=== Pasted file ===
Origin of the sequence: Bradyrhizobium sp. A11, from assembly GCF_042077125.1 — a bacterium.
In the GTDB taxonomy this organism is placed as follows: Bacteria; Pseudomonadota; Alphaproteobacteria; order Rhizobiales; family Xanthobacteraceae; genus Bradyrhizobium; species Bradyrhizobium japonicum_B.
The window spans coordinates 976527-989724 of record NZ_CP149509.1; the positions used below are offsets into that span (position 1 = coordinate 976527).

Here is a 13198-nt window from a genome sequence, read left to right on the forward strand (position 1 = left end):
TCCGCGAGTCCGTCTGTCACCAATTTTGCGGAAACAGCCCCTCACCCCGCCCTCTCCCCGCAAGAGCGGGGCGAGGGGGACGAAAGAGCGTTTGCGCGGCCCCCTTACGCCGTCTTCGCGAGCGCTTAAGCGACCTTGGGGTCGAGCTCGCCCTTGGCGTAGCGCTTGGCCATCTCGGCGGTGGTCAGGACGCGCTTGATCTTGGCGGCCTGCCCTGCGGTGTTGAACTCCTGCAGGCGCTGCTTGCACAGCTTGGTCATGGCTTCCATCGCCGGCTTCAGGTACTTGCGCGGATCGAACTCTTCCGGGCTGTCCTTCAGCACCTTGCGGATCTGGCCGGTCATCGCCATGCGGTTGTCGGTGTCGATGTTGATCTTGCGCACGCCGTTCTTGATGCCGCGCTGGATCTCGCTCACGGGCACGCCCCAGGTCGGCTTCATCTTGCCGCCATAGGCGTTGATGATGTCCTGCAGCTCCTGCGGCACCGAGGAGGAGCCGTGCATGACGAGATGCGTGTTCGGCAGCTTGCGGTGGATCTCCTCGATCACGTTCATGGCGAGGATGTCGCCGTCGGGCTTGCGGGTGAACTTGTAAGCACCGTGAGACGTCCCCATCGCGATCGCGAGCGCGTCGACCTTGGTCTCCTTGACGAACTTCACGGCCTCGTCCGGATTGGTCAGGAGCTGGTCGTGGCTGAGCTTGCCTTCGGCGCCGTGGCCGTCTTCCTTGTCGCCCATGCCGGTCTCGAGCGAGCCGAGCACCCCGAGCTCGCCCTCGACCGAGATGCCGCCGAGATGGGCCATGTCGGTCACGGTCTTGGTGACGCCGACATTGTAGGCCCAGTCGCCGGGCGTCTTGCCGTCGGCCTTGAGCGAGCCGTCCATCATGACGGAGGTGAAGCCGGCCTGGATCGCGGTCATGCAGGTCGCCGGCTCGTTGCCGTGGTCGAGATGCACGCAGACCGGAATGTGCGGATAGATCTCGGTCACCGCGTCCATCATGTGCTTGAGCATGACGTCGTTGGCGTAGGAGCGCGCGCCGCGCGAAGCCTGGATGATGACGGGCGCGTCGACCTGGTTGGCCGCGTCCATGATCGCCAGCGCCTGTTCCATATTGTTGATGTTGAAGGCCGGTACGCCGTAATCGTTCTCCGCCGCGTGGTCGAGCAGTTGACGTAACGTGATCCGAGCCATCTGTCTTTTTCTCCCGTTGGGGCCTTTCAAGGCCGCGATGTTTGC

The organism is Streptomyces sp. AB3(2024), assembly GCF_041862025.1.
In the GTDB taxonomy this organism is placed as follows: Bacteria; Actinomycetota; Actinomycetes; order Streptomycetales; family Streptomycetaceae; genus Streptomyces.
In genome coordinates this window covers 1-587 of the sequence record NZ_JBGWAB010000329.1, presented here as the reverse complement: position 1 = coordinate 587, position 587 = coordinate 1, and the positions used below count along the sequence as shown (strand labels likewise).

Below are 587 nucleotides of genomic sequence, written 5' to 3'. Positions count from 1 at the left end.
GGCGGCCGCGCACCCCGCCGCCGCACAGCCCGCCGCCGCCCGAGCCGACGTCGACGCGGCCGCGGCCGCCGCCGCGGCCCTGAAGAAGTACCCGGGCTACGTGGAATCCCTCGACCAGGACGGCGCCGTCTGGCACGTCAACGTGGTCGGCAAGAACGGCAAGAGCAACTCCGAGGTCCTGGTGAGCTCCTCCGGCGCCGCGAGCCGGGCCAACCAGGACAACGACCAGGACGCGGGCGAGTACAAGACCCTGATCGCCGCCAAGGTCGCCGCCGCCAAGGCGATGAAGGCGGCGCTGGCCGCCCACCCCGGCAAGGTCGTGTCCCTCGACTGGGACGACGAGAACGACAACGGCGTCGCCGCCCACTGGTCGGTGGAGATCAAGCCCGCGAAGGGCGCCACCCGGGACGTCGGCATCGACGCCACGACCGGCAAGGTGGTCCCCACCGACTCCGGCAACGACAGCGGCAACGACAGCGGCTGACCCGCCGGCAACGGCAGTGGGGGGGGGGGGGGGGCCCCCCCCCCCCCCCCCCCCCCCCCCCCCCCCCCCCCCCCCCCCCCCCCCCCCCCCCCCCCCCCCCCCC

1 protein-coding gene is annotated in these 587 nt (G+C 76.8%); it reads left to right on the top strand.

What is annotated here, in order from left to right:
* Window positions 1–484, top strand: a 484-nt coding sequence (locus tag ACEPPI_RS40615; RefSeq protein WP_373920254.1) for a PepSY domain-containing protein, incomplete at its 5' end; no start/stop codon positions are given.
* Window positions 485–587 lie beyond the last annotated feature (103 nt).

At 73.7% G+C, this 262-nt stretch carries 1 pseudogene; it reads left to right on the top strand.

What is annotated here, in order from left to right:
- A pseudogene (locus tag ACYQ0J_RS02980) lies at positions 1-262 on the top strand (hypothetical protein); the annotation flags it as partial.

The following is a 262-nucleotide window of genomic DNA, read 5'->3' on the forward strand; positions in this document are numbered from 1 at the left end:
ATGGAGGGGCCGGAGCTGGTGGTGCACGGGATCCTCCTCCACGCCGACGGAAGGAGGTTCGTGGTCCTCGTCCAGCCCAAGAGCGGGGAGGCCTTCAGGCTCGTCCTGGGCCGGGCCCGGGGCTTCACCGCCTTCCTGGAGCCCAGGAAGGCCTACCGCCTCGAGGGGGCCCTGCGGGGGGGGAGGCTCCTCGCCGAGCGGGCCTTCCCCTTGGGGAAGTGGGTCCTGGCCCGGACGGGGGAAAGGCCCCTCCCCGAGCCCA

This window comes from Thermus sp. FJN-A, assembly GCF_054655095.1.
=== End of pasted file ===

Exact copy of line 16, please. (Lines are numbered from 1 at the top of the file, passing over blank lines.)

What is annotated here, in order from left to right: